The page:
Jesus’ Resurrection in Two Words: Ta Da!

Pastor John Ortberg tells the story of a friend of his (also a pastor named Skip Viau) who was attempting to tell the resurrection story in a children’s sermon. He asked the question, “What were Jesus’ first words to the disciples after he was raised from the dead?” Before he was able to give the answer, a little girl raised her hand high in the sky, so Skip let her answer. “I know,” she said, “Ta da!”. As Ortberg would argue, it was “as good a translation as any.”

Stuart Strachan Jr., Source Material from John Ortberg, Who is This Man, Zondervan Publishing.

The Meaning of Easter

“Here, then, is the message of Easter, or at least the beginning of that message. The resurrection of Jesus doesn’t mean, “It’s all right. We’re going to heaven now.” No, the life of heaven has been born on this earth. It doesn’t mean, “So there is a life after death.” Well, there is, but Easter says much, much more than that. It speaks of a life that is neither ghostly nor unreal, but solid and definite and practical.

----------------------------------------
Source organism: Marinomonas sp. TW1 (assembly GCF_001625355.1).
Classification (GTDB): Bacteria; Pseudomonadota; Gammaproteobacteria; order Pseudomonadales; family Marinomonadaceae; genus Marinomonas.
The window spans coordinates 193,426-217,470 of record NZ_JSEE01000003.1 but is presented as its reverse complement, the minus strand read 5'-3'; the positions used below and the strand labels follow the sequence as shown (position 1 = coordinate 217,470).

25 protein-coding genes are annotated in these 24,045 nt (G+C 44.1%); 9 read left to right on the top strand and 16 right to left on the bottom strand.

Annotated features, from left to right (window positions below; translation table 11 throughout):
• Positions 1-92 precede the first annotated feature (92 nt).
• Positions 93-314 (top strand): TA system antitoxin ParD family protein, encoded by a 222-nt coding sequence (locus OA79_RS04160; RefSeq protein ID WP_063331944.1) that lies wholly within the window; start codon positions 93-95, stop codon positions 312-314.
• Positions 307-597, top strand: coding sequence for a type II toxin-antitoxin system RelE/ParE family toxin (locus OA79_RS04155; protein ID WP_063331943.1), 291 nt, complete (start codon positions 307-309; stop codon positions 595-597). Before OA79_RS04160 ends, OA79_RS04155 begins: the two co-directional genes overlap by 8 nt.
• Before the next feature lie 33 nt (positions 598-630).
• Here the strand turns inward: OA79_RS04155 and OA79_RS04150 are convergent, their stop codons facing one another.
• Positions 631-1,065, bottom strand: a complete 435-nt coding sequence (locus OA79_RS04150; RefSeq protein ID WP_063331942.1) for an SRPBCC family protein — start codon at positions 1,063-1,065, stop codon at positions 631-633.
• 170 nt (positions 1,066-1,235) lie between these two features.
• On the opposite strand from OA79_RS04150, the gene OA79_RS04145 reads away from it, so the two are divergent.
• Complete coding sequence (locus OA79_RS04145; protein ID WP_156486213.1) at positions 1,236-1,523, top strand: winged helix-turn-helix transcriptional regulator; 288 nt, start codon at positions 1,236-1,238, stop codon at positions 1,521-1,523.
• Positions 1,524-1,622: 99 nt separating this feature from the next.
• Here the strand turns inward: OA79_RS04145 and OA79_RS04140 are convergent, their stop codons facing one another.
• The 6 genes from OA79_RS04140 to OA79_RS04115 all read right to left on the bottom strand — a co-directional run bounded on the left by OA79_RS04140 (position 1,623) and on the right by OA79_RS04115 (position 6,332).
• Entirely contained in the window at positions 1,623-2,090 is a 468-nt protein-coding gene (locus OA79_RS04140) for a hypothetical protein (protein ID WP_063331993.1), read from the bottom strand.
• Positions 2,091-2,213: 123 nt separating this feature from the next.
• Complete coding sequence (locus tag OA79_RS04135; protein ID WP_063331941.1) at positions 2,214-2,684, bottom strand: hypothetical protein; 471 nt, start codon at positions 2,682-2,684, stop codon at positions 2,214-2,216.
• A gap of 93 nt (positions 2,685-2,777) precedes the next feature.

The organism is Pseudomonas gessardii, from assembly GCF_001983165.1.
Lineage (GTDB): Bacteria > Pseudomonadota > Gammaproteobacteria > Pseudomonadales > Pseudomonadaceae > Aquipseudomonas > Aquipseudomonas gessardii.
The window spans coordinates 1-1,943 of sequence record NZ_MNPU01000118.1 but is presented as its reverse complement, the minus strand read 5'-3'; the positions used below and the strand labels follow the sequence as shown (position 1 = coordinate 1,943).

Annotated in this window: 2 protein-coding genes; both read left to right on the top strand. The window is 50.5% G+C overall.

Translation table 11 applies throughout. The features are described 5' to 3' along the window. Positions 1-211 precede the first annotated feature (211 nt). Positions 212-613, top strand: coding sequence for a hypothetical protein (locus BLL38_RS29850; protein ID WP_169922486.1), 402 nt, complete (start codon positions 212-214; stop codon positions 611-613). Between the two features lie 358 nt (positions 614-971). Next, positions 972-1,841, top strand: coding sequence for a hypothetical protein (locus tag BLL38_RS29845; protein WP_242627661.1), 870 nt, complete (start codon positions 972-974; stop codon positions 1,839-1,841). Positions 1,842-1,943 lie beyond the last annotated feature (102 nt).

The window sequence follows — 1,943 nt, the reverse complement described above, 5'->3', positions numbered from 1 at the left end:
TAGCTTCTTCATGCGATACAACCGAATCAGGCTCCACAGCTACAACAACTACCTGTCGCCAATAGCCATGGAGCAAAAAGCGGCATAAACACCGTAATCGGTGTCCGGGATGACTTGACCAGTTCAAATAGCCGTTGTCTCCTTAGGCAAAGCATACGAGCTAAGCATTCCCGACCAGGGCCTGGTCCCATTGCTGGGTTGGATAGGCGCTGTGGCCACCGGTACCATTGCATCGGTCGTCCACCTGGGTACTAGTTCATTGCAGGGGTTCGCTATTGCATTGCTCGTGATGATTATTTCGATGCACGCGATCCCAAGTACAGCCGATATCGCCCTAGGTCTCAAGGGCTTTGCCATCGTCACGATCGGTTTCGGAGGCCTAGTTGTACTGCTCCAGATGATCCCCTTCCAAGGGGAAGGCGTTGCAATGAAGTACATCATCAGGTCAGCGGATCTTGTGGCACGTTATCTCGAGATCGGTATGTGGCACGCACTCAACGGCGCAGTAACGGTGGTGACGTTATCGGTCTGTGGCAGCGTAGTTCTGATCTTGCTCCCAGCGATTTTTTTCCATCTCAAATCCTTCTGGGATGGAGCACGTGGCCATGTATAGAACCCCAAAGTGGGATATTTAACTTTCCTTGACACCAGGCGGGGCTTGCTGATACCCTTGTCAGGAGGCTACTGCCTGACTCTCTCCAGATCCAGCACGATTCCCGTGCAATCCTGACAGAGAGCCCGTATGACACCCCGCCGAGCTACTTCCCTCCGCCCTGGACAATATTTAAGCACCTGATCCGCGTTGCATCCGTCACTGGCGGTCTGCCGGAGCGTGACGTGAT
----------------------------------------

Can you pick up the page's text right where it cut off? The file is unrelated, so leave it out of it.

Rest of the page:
The Easter stories come at the end of the four gospels, but they are not about an “end.” They are about a beginning. The beginning of God’s new world. The beginning of the kingdom. God is now in charge, on earth as in heaven. And God’s “being-in-charge” is focused on Jesus himself being king and Lord. The title on the cross was true after all. The resurrection proves it.

N.T. Wright, Simply Jesus: A New Vision of Who He Was, What He Did, and Why He Matters, HarperOne.

The Passage from Despair to Hope

The Greek word for Easter, pascha, means “passage.” It evokes so many different passages for us: the Israelites’ passage from slavery to freedom, our own passage from sin to forgiveness, Jesus’ passage from death to life, and—maybe most poignant of all—the passage from despair to hope.

Paul E. Hoffman in Wondrous Love: Devotions for Lent 2020, Augsburg Fortress Press, 2020, Kindle Location 156.

A Son of the Resurrection

Dr. Joseph Hartounian, a former professor at McCormick Theological Seminary, came to America from Armenia. One day a well-meaning friend said to him, “Your name is difficult to pronounce and difficult to spell–it could hurt your professional career. Why don’t you change your name to Harwood or Harwell or something like that?” Dr. Hartounian asked, “What do those names mean?” His friend said, “Well, nothing. They’re just easier to remember.” Dr. Hartounian said, “In Armenia, when my grandfather was baptized, they named him Hartounian which means ‘Resurrection.’ I am Joseph Hartounian and I will be a son of Resurrection all my days.”

Source Unknown

The Swoon Theory